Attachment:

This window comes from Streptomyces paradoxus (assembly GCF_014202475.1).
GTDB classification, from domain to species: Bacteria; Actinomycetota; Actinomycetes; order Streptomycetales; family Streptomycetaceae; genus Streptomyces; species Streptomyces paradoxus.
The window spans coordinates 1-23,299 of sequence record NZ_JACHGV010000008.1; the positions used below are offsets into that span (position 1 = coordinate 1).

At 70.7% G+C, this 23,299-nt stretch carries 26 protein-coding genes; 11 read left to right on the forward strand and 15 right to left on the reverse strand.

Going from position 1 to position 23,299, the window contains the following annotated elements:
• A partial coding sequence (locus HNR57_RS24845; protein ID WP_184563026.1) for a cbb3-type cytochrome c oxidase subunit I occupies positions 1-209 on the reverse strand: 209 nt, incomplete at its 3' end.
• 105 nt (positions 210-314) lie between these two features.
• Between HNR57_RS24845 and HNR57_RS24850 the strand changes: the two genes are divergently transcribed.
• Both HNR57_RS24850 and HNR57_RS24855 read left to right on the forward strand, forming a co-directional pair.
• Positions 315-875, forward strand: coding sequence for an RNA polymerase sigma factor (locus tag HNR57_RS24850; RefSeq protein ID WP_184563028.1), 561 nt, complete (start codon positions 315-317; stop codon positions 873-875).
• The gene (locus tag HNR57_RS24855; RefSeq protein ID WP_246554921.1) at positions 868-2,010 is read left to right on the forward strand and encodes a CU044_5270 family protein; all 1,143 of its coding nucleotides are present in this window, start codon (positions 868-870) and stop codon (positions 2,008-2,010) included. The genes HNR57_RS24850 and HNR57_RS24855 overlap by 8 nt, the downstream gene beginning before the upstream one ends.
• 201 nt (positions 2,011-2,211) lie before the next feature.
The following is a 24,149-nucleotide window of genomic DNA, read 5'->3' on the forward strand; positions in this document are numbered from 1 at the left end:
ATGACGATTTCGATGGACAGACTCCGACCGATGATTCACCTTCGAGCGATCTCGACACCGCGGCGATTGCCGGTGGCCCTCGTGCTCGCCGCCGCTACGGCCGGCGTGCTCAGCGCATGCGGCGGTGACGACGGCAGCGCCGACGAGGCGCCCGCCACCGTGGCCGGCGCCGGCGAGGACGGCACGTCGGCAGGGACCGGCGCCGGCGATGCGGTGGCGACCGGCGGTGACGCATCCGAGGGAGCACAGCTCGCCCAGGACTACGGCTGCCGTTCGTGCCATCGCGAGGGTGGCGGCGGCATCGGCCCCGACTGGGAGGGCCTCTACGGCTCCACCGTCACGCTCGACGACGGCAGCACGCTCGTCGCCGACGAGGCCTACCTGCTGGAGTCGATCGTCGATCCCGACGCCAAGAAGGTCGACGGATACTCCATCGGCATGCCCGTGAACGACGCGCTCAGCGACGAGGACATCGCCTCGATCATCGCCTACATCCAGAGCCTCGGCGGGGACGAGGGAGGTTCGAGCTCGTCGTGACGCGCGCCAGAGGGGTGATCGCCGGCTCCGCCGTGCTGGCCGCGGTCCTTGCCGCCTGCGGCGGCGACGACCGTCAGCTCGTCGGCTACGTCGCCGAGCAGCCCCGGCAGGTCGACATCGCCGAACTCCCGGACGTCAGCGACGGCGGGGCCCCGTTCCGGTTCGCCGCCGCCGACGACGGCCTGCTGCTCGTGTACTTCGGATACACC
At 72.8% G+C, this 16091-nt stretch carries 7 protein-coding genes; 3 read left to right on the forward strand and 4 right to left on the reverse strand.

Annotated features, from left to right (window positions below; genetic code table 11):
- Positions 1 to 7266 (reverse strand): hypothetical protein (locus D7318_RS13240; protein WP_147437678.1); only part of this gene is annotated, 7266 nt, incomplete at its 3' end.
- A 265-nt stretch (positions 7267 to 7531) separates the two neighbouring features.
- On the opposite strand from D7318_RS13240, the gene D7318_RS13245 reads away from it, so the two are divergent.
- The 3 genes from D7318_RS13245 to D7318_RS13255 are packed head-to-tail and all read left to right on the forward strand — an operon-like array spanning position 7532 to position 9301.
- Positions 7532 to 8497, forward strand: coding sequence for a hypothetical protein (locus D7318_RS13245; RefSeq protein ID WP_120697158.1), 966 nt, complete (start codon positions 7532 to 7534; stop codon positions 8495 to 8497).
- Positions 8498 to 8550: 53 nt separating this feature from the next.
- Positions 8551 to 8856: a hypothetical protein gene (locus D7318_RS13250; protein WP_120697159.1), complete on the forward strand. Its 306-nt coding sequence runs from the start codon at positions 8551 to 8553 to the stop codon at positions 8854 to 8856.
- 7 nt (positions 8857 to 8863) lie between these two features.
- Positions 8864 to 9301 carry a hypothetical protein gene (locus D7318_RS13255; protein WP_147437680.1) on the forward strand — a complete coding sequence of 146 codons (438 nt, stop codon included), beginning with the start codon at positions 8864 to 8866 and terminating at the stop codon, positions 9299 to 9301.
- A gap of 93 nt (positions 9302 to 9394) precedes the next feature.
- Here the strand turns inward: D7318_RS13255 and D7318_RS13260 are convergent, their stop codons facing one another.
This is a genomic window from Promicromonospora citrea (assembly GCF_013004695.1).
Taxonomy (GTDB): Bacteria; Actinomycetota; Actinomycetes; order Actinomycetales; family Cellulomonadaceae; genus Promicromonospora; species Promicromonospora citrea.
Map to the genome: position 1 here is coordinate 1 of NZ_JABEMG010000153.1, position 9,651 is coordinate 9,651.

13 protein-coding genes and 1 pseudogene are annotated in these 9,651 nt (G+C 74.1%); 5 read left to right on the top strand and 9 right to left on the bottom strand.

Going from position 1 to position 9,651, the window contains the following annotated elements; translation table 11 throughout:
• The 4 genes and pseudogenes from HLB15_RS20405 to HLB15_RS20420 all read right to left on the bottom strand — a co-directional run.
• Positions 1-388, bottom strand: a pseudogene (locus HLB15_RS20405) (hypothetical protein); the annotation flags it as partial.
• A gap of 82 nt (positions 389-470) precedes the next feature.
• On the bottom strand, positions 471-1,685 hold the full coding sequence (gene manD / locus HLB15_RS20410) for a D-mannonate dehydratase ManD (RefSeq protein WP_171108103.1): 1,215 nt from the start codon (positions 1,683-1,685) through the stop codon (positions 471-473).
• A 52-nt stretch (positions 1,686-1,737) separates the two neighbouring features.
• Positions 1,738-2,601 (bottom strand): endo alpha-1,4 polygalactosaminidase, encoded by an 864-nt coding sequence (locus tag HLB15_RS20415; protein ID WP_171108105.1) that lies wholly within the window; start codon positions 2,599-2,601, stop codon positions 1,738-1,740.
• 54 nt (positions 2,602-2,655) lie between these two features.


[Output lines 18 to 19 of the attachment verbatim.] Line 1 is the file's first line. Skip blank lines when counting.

- A 265-nt stretch (positions 7267 to 7531) separates the two neighbouring features.
- On the opposite strand from D7318_RS13240, the gene D7318_RS13245 reads away from it, so the two are divergent.